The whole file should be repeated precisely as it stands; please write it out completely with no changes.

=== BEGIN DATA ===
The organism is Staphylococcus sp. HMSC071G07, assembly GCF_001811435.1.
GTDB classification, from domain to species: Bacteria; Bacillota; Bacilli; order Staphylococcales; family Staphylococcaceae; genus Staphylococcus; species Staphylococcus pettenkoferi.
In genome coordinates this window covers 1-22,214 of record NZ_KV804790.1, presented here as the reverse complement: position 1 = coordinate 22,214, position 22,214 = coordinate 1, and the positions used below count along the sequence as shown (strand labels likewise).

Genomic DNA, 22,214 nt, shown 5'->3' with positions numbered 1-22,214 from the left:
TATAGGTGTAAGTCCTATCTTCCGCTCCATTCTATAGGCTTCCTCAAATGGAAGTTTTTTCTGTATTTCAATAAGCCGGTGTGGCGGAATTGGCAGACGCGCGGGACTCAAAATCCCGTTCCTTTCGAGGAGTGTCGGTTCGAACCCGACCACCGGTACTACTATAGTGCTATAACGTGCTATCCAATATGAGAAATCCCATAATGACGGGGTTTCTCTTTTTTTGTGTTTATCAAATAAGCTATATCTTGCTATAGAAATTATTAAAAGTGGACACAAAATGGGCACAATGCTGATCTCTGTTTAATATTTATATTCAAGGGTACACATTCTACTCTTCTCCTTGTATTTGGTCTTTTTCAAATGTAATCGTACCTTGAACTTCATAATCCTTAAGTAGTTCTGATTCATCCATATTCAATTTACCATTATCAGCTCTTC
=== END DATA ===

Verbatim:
The organism is Staphylococcus sp. HMSC071G07, assembly GCF_001811435.1.
GTDB classification, from domain to species: Bacteria; Bacillota; Bacilli; order Staphylococcales; family Staphylococcaceae; genus Staphylococcus; species Staphylococcus pettenkoferi.
In genome coordinates this window covers 1-22,214 of record NZ_KV804790.1, presented here as the reverse complement: position 1 = coordinate 22,214, position 22,214 = coordinate 1, and the positions used below count along the sequence as shown (strand labels likewise).

Genomic DNA, 22,214 nt, shown 5'->3' with positions numbered 1-22,214 from the left:
TATAGGTGTAAGTCCTATCTTCCGCTCCATTCTATAGGCTTCCTCAAATGGAAGTTTTTTCTGTATTTCAATAAGCCGGTGTGGCGGAATTGGCAGACGCGCGGGACTCAAAATCCCGTTCCTTTCGAGGAGTGTCGGTTCGAACCCGACCACCGGTACTACTATAGTGCTATAACGTGCTATCCAATATGAGAAATCCCATAATGACGGGGTTTCTCTTTTTTTGTGTTTATCAAATAAGCTATATCTTGCTATAGAAATTATTAAAAGTGGACACAAAATGGGCACAATGCTGATCTCTGTTTAATATTTATATTCAAGGGTACACATTCTACTCTTCTCCTTGTATTTGGTCTTTTTCAAATGTAATCGTACCTTGAACTTCATAATCCTTAAGTAGTTCTGATTCATCCATATTCAATTTACCATTATCAGCTCTTC